John Saul's The Devil's Labyrinth

As the weather begins to cool and the leaves offer just a hint of changing color, Gothic literature seems just perfect to wile away a sunny afternoon. John Saul, in his thirty-seventh novel, fills just such a prescription in The Devil's Labyrinth. There are few better Gothic settings than a Catholic boarding school on Beacon Hill in Boston where evil is being driven out by a young priest, Fr. Sebastian Sloane, whose use of an ancient, near mythical rite draws the attention of the pope himself.

The book's young protagonist, Ryan McIntyre, is caught up in the dark happenings at St. Isaac's when he is beaten senseless in his public school and his mother (and her new boyfriend) decide the Catholic school will offer a safe haven for the high school junior. When Ryan's new girlfriend disappears into the school infirmary just like her roommate, Ryan goes to find her, but what he discovers in the underground maze of basement tunnels leads him to the very center of a sinister plot to control Satan himself and exact retribution that is five centuries old.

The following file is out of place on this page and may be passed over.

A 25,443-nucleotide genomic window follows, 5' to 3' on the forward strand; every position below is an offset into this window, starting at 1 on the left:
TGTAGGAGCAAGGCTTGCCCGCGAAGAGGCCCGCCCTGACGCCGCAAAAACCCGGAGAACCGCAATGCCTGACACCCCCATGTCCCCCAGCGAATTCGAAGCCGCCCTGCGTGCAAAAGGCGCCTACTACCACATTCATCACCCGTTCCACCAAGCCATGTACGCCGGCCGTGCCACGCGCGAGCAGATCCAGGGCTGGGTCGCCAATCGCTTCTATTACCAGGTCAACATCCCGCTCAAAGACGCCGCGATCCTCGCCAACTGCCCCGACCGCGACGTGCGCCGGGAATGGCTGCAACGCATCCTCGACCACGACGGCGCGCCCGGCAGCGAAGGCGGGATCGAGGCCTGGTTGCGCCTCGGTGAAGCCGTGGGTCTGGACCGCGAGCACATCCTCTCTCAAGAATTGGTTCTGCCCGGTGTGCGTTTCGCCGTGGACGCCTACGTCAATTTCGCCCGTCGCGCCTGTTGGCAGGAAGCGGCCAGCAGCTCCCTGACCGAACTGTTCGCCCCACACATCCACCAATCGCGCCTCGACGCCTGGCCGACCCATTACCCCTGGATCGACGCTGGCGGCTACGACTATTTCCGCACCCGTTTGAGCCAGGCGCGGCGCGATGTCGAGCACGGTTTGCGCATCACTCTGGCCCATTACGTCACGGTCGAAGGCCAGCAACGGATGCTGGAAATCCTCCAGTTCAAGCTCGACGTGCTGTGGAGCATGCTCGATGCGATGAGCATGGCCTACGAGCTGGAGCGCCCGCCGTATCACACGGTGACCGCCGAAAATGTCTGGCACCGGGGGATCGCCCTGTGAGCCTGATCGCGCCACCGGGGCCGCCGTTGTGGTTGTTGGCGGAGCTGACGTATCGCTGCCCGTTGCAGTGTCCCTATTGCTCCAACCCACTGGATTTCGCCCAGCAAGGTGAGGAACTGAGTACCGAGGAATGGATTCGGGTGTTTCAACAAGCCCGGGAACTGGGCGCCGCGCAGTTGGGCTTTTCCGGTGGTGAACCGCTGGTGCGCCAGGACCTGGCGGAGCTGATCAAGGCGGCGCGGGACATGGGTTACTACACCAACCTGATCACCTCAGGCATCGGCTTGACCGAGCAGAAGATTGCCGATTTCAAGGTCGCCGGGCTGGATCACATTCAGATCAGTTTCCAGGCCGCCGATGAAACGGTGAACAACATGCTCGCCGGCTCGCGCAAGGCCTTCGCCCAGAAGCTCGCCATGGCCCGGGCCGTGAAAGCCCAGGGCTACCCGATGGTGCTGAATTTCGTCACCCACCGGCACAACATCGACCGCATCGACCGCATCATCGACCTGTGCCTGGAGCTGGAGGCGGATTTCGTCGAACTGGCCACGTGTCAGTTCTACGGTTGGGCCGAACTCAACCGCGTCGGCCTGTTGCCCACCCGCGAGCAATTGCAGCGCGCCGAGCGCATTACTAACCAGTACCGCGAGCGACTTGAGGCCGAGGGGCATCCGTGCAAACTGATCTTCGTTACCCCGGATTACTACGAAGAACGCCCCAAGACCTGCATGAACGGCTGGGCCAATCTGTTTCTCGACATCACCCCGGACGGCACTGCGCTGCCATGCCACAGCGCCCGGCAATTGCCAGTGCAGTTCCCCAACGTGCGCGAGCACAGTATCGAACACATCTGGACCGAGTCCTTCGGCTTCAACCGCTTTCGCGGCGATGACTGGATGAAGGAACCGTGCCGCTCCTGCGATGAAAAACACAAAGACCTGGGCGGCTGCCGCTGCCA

Saul does an admirable job keeping his readers on their toes trying to figure out what exactly is going on. Until the very end, the reader is left wondering who are the good guys and who are the bad guys. The use of very short chapters, most only two or three pages long, keeps those pages turning. My only complaint is the narrator. It is the classic, mindless, third-person omniscient. In other words, the narrator is not a character in the story, and thus does not bring that extra layer of intensity that a skilled character narrator brings to a good story.